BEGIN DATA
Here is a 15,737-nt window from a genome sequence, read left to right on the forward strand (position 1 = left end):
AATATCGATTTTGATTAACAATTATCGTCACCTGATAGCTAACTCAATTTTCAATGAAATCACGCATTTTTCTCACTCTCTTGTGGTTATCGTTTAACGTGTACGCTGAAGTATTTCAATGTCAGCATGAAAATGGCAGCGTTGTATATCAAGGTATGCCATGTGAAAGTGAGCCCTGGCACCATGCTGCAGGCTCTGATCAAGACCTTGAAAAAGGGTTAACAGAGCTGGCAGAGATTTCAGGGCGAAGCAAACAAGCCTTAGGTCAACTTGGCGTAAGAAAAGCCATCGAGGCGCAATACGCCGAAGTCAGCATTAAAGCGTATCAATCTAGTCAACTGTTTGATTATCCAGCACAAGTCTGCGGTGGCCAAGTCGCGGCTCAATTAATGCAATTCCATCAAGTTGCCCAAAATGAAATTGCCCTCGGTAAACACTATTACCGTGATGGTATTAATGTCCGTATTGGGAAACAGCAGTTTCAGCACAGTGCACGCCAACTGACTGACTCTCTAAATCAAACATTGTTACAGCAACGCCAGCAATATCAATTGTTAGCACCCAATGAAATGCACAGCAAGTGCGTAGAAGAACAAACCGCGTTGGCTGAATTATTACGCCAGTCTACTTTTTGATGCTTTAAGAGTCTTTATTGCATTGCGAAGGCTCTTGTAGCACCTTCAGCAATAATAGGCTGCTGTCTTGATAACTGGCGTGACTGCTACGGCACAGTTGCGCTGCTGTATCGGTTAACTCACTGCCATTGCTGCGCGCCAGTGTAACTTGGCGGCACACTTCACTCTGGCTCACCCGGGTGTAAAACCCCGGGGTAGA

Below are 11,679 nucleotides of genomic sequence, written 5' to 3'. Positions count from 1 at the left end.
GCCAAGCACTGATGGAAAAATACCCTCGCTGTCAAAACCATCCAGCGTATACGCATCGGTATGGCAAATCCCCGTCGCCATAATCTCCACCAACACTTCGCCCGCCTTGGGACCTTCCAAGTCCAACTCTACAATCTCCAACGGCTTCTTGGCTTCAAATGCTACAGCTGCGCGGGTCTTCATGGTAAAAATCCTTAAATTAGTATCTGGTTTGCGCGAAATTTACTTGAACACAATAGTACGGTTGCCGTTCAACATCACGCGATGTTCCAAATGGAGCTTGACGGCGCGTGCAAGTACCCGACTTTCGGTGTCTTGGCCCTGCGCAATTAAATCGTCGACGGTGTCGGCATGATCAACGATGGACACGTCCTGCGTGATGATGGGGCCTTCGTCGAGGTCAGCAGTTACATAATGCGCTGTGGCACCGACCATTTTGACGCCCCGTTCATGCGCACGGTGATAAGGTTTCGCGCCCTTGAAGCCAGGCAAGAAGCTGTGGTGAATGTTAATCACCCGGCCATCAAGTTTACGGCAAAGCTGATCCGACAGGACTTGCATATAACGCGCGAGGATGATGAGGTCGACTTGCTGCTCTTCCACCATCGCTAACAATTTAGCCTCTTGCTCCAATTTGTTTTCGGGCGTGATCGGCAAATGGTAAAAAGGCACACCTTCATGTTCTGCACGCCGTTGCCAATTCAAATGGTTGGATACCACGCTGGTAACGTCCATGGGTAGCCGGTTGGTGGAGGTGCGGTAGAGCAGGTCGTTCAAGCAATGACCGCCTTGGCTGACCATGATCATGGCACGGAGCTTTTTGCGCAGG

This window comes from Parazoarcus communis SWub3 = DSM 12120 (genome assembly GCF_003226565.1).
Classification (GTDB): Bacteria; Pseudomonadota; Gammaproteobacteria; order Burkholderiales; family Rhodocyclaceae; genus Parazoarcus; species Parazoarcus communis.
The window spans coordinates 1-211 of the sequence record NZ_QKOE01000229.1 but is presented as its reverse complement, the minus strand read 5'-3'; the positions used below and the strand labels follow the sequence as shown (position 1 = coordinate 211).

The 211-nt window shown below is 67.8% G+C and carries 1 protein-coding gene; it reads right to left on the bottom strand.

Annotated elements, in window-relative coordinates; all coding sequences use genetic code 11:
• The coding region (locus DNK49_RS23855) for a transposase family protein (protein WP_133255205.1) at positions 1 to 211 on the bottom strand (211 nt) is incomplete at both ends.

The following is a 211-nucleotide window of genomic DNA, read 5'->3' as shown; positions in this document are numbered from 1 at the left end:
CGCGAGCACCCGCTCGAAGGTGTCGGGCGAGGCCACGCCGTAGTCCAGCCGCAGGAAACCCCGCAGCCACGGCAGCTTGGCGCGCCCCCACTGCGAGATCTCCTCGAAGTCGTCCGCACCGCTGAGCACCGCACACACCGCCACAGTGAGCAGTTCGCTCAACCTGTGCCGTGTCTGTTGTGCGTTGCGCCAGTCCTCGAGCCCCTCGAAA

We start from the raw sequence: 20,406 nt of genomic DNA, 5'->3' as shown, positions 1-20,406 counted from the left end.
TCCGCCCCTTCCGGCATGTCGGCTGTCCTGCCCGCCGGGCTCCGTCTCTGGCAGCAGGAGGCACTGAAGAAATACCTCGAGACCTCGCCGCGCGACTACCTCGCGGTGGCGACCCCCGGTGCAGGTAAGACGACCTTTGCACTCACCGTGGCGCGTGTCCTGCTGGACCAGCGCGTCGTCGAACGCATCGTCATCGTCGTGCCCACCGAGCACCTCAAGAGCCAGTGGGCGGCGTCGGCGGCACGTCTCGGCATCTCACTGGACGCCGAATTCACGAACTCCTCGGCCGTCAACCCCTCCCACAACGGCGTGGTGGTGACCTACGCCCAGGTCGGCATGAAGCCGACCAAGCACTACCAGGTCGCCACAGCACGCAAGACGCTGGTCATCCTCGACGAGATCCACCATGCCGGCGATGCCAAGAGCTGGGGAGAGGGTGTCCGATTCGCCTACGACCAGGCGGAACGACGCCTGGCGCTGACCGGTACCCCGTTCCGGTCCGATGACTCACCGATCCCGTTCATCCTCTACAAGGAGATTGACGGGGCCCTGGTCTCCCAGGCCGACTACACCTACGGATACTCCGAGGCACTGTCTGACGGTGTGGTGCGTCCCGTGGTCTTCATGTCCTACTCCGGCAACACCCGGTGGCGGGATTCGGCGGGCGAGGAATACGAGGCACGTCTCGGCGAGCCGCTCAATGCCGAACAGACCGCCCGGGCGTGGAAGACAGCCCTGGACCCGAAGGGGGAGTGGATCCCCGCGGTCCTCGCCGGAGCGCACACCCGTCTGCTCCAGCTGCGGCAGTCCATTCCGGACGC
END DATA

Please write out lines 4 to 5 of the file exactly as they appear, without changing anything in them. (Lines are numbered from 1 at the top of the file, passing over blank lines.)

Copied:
GCCAAGCACTGATGGAAAAATACCCTCGCTGTCAAAACCATCCAGCGTATACGCATCGGTATGGCAAATCCCCGTCGCCATAATCTCCACCAACACTTCGCCCGCCTTGGGACCTTCCAAGTCCAACTCTACAATCTCCAACGGCTTCTTGGCTTCAAATGCTACAGCTGCGCGGGTCTTCATGGTAAAAATCCTTAAATTAGTATCTGGTTTGCGCGAAATTTACTTGAACACAATAGTACGGTTGCCGTTCAACATCACGCGATGTTCCAAATGGAGCTTGACGGCGCGTGCAAGTACCCGACTTTCGGTGTCTTGGCCCTGCGCAATTAAATCGTCGACGGTGTCGGCATGATCAACGATGGACACGTCCTGCGTGATGATGGGGCCTTCGTCGAGGTCAGCAGTTACATAATGCGCTGTGGCACCGACCATTTTGACGCCCCGTTCATGCGCACGGTGATAAGGTTTCGCGCCCTTGAAGCCAGGCAAGAAGCTGTGGTGAATGTTAATCACCCGGCCATCAAGTTTACGGCAAAGCTGATCCGACAGGACTTGCATATAACGCGCGAGGATGATGAGGTCGACTTGCTGCTCTTCCACCATCGCTAACAATTTAGCCTCTTGCTCCAATTTGTTTTCGGGCGTGATCGGCAAATGGTAAAAAGGCACACCTTCATGTTCTGCACGCCGTTGCCAATTCAAATGGTTGGATACCACGCTGGTAACGTCCATGGGTAGCCGGTTGGTGGAGGTGCGGTAGAGCAGGTCGTTCAAGCAATGACCGCCTTGGCTGACCATGATCATGGCACGGAGCTTTTTGCGCAGG

This window comes from Parazoarcus communis SWub3 = DSM 12120 (genome assembly GCF_003226565.1).